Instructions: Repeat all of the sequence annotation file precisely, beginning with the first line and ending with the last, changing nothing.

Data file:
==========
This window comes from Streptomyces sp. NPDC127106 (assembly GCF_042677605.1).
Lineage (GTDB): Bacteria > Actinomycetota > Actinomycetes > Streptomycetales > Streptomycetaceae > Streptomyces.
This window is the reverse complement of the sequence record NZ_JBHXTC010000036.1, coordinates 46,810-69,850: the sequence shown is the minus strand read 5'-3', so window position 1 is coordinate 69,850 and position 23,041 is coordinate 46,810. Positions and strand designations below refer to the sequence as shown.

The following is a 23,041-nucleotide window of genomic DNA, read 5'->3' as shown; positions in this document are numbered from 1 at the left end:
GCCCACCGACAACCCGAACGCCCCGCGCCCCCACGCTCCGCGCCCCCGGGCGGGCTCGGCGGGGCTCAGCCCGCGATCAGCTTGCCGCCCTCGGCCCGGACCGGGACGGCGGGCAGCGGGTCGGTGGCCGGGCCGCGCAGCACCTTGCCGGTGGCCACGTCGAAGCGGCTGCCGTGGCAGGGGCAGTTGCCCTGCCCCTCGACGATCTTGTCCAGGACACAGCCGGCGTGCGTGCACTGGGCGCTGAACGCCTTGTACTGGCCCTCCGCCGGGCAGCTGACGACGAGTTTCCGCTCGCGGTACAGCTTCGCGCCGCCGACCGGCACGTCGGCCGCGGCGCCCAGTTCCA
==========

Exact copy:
This window comes from Streptomyces sp. NPDC127106 (assembly GCF_042677605.1).
Lineage (GTDB): Bacteria > Actinomycetota > Actinomycetes > Streptomycetales > Streptomycetaceae > Streptomyces.
This window is the reverse complement of the sequence record NZ_JBHXTC010000036.1, coordinates 46,810-69,850: the sequence shown is the minus strand read 5'-3', so window position 1 is coordinate 69,850 and position 23,041 is coordinate 46,810. Positions and strand designations below refer to the sequence as shown.

The following is a 23,041-nucleotide window of genomic DNA, read 5'->3' as shown; positions in this document are numbered from 1 at the left end:
GCCCACCGACAACCCGAACGCCCCGCGCCCCCACGCTCCGCGCCCCCGGGCGGGCTCGGCGGGGCTCAGCCCGCGATCAGCTTGCCGCCCTCGGCCCGGACCGGGACGGCGGGCAGCGGGTCGGTGGCCGGGCCGCGCAGCACCTTGCCGGTGGCCACGTCGAAGCGGCTGCCGTGGCAGGGGCAGTTGCCCTGCCCCTCGACGATCTTGTCCAGGACACAGCCGGCGTGCGTGCACTGGGCGCTGAACGCCTTGTACTGGCCCTCCGCCGGGCAGCTGACGACGAGTTTCCGCTCGCGGTACAGCTTCGCGCCGCCGACCGGCACGTCGGCCGCGGCGCCCAGTTCCA